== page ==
Anna Brees

is creating Investigative Journalism




per month

About Anna Brees

My mission is to protect children, hold the media to account, and expose corruption. Every penny you donate here, will be spent on that.

I am now working full-time on the Covid-19 crisis. Providing a platform for voices from all over the world on the new 
Opinions Channel.
Alongside exclusive interviews, with experts such as the 
Harvard Professor Martin Kulldorf. 
I believe the mainstream media (which I call the old media) have lost trust and authority. Since March 2020, they have not been listening to the people or providing balance, which exposes the truth about the virus, and holds governments and many global institutions to account. So I am providing a counter narrative with the support of many professionals, including doctors, scientists, journalists and professors etc..

To make a one-off donation, please 
go here 

A bit about me:
Anna Brees was a BBC and ITV journalist until 2017, when she reached a turning point. She decided that returning to the newsroom at a time when everyone can produce, and publish via mobiles was the wrong direction to take, so instead launched Brees Media.

"During my time in TV news, I felt I was not representing all voices – not airing all sides of the story. I realised that the voice of TV journalists had too much power, and knew it was time for me to give my power away. I decided to teach people how to use video media to it's full potential, to create news reports and features using a mobile device – so people could learn how to spread their message online."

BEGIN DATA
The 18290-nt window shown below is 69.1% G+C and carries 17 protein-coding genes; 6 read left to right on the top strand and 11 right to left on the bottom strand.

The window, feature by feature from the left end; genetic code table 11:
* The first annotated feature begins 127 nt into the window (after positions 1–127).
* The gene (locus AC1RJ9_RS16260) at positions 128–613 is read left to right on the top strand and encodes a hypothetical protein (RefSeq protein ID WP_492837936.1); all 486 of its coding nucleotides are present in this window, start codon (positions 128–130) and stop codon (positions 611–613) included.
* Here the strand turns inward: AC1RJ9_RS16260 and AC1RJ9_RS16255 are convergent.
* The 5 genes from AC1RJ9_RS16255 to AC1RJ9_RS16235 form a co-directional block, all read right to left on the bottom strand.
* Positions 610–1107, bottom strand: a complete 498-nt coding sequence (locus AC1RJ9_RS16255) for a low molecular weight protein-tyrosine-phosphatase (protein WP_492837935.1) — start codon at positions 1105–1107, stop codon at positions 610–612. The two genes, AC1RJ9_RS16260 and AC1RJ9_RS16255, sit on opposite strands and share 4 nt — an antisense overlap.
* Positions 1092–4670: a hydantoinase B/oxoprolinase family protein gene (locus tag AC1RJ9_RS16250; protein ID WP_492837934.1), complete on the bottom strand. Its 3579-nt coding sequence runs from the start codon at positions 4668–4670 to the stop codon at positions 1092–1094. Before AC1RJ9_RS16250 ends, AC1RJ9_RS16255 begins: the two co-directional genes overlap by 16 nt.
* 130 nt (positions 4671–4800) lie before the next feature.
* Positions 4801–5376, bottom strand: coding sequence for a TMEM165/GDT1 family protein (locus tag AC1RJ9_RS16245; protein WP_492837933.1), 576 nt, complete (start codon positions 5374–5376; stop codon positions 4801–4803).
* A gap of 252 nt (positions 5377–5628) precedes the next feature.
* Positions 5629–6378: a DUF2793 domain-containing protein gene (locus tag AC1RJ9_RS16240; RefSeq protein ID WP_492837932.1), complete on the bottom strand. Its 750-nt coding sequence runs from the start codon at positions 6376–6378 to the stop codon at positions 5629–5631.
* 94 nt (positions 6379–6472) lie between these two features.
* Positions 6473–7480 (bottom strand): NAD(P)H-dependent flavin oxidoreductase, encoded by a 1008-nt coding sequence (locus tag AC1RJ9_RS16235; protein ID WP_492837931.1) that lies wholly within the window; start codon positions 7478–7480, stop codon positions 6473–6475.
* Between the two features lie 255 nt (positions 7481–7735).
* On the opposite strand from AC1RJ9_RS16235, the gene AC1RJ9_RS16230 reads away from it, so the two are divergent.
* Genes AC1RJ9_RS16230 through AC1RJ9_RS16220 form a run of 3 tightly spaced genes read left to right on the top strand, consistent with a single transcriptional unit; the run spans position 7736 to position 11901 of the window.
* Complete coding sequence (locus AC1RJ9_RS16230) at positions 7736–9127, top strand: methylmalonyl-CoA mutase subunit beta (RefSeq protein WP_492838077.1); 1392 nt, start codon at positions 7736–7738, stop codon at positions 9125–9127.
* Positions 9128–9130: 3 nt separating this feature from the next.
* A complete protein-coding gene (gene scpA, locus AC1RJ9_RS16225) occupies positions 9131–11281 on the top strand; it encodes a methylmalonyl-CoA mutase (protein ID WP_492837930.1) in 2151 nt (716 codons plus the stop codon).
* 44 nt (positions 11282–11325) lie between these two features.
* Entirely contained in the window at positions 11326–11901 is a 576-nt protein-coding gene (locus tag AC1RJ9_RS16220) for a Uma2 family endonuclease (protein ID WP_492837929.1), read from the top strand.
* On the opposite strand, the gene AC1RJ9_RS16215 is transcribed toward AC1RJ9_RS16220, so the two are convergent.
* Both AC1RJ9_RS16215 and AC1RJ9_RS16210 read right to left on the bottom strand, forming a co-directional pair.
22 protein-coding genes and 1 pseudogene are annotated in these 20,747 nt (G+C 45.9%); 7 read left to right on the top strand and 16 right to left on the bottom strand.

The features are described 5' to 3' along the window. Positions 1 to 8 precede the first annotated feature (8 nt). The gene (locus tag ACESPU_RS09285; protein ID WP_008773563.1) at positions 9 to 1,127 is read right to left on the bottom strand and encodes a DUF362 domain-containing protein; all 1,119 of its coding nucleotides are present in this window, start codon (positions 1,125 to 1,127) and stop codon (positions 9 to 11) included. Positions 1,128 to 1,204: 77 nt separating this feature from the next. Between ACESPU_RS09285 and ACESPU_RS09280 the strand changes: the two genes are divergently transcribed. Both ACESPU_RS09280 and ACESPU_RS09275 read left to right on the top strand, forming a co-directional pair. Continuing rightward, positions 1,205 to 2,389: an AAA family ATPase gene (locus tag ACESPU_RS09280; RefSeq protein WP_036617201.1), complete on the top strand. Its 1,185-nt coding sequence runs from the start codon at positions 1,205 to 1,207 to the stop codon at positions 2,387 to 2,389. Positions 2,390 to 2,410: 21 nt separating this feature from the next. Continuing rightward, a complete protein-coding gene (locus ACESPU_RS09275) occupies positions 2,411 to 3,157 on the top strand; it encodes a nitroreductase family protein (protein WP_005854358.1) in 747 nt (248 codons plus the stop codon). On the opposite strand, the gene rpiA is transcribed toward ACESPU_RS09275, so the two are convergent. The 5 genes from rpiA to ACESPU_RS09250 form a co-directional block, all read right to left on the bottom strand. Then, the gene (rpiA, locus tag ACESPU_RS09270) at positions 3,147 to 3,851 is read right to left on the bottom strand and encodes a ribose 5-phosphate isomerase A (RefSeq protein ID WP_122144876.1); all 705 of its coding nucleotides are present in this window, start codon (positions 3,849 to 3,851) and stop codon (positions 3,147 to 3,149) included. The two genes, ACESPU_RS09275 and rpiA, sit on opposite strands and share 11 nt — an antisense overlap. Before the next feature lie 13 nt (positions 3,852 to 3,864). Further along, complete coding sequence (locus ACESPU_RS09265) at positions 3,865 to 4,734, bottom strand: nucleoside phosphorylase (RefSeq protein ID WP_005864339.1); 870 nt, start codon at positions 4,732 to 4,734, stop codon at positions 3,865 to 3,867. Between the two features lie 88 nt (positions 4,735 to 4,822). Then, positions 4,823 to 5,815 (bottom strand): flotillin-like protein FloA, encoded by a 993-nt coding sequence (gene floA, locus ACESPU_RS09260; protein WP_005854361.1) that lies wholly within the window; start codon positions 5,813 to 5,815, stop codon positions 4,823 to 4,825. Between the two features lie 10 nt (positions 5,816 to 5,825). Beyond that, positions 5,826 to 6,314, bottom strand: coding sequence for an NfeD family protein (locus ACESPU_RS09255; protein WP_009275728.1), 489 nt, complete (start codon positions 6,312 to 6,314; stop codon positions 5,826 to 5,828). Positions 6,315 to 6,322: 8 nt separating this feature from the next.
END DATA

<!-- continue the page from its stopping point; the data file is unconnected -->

In 2018, she interviewed police officers who told her about an establishment cover-up of child abuse, this is when she knew her work and career had to take a different direction.  Having known Lenny Harper who led the police investigation into Jersey children's home, Haut de La Garenne, his horrific story rang true. What she heard truly shocked her, and she began to realise these were not 'isolated cases' - the public were being denied the truth and in reality media falls short of it's supposed role. It dawned on her that her former colleagues had not been holding power to account, and not exposing the corruption within these institutions.

Beyond Naivety: Illuminating Narrative
Seeing that the media was not 'doing it's job' opened her eyes and she discovered that some mainstream media journalists were purposefully distorting the narrative, and abusing their power to protect those behind the corruption.

Today her motivation is to shine a light into the darkness and unearth these buried stories that have been denied coverage, because journalists have naively trusted corporate communication departments, news and PR agencies, without taking the time to research these stories responsibly and comprehensively.

Anna's daily emails from the public tell countless stories of those desperate for injustice to be exposed, and that is why she has set up this Patreon page. Her primary focus is protecting children for the future, by real reporting and exposure of journalists who are abusing the influence and power they hold. She does this by training whistle-blowers, survivors and victims of injustice and abuse. As well as covering as many of these stories as she can in person.

She has spent a large part of 2019, helping Michael Tarraga - a victim of horrific child sexual abuse get his story out to the masses, after it had been rejected by mainstream media publications.